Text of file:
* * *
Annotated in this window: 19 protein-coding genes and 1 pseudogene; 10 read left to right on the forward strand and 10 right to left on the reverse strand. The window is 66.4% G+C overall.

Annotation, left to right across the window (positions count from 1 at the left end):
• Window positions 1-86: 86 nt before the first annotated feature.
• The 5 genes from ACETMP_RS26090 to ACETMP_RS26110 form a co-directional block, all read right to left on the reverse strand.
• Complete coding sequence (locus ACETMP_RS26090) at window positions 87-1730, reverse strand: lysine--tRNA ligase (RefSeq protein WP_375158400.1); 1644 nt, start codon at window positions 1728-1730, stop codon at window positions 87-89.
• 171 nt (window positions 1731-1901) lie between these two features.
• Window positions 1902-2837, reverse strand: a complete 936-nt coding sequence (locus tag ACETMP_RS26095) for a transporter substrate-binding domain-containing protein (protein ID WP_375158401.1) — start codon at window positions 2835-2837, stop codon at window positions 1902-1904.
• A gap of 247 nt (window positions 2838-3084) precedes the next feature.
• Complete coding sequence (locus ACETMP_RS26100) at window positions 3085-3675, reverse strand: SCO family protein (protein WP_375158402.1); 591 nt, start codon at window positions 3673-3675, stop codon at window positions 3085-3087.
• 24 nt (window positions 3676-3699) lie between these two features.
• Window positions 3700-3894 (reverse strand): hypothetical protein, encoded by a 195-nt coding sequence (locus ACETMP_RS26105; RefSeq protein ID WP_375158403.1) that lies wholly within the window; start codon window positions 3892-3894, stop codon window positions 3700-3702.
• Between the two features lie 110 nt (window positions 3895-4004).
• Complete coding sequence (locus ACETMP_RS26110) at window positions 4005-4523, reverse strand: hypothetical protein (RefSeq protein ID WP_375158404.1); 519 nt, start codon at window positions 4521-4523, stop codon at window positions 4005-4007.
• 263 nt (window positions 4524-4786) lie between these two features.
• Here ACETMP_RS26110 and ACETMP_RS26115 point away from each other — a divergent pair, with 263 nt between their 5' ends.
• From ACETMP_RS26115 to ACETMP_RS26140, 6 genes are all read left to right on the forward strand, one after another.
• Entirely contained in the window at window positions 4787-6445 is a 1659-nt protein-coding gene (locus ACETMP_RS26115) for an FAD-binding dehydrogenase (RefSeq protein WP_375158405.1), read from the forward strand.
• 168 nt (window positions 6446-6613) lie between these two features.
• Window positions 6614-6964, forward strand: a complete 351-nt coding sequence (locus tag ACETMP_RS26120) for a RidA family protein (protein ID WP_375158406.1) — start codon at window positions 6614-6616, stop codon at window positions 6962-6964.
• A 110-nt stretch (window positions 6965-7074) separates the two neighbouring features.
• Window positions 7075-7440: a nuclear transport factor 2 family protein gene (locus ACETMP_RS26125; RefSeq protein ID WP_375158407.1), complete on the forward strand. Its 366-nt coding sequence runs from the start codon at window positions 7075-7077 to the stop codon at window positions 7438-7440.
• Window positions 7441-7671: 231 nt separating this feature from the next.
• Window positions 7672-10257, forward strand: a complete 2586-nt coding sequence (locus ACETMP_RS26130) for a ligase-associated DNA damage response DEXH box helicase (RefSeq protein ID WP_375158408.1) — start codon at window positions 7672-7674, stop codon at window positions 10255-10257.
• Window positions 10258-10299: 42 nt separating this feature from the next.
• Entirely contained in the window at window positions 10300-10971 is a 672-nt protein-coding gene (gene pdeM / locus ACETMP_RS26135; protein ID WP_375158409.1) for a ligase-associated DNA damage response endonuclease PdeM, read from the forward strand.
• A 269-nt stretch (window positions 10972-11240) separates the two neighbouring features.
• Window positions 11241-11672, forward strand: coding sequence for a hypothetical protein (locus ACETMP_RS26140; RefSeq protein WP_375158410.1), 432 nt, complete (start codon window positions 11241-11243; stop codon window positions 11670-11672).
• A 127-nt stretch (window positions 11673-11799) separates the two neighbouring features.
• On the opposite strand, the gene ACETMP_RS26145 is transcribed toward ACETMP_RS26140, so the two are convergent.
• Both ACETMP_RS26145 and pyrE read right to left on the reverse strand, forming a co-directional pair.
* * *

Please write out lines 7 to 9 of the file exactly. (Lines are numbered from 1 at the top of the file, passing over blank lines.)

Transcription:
• Window positions 1902-2837, reverse strand: a complete 936-nt coding sequence (locus tag ACETMP_RS26095) for a transporter substrate-binding domain-containing protein (protein ID WP_375158401.1) — start codon at window positions 2835-2837, stop codon at window positions 1902-1904.
• A gap of 247 nt (window positions 2838-3084) precedes the next feature.
• Complete coding sequence (locus ACETMP_RS26100) at window positions 3085-3675, reverse strand: SCO family protein (protein WP_375158402.1); 591 nt, start codon at window positions 3673-3675, stop codon at window positions 3085-3087.